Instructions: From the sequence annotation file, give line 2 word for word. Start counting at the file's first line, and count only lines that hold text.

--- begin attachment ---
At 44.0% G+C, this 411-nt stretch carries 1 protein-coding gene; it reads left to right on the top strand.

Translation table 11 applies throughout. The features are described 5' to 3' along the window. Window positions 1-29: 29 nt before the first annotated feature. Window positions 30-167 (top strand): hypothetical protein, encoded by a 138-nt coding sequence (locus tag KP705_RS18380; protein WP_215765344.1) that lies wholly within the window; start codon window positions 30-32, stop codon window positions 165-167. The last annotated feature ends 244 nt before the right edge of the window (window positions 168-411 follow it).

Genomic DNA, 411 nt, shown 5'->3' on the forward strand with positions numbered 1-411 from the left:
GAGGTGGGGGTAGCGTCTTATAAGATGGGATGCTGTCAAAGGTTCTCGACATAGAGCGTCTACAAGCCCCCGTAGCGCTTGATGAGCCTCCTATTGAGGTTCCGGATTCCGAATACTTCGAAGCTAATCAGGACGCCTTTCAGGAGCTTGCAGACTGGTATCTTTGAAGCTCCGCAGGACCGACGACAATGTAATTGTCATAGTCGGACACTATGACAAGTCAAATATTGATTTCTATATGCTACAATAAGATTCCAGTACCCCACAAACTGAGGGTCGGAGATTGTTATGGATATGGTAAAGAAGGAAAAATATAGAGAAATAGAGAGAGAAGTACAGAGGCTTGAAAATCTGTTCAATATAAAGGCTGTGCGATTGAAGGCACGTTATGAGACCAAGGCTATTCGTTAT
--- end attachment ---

Translation table 11 applies throughout. The features are described 5' to 3' along the window. Window positions 1-29: 29 nt before the first annotated feature. Window positions 30-167 (top strand): hypothetical protein, encoded by a 138-nt coding sequence (locus tag KP705_RS18380; protein WP_215765344.1) that lies wholly within the window; start codon window positions 30-32, stop codon window positions 165-167. The last annotated feature ends 244 nt before the right edge of the window (window positions 168-411 follow it).